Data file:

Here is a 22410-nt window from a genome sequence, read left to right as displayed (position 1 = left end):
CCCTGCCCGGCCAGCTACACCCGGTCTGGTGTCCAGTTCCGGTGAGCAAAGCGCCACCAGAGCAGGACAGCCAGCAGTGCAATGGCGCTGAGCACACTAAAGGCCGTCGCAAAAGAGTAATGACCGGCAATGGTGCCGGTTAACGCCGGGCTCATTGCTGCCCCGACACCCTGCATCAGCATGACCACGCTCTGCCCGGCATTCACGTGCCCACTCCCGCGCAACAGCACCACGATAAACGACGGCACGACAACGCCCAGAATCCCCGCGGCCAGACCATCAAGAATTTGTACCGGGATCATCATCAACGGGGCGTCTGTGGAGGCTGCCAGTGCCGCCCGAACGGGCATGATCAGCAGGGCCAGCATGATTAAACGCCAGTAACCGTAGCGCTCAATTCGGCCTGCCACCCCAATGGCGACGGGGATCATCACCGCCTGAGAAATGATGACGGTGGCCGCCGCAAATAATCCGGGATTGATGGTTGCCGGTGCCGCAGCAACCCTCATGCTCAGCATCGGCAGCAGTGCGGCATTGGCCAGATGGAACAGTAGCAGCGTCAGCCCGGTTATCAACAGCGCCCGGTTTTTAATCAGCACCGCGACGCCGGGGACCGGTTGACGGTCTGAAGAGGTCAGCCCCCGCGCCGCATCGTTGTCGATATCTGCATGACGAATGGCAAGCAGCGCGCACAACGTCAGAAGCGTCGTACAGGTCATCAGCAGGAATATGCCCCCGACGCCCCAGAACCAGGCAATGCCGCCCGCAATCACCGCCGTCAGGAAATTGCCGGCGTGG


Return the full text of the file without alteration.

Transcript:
Here is a 22410-nt window from a genome sequence, read left to right as displayed (position 1 = left end):
CCCTGCCCGGCCAGCTACACCCGGTCTGGTGTCCAGTTCCGGTGAGCAAAGCGCCACCAGAGCAGGACAGCCAGCAGTGCAATGGCGCTGAGCACACTAAAGGCCGTCGCAAAAGAGTAATGACCGGCAATGGTGCCGGTTAACGCCGGGCTCATTGCTGCCCCGACACCCTGCATCAGCATGACCACGCTCTGCCCGGCATTCACGTGCCCACTCCCGCGCAACAGCACCACGATAAACGACGGCACGACAACGCCCAGAATCCCCGCGGCCAGACCATCAAGAATTTGTACCGGGATCATCATCAACGGGGCGTCTGTGGAGGCTGCCAGTGCCGCCCGAACGGGCATGATCAGCAGGGCCAGCATGATTAAACGCCAGTAACCGTAGCGCTCAATTCGGCCTGCCACCCCAATGGCGACGGGGATCATCACCGCCTGAGAAATGATGACGGTGGCCGCCGCAAATAATCCGGGATTGATGGTTGCCGGTGCCGCAGCAACCCTCATGCTCAGCATCGGCAGCAGTGCGGCATTGGCCAGATGGAACAGTAGCAGCGTCAGCCCGGTTATCAACAGCGCCCGGTTTTTAATCAGCACCGCGACGCCGGGGACCGGTTGACGGTCTGAAGAGGTCAGCCCCCGCGCCGCATCGTTGTCGATATCTGCATGACGAATGGCAAGCAGCGCGCACAACGTCAGAAGCGTCGTACAGGTCATCAGCAGGAATATGCCCCCGACGCCCCAGAACCAGGCAATGCCGCCCGCAATCACCGCCGTCAGGAAATTGCCGGCGTGG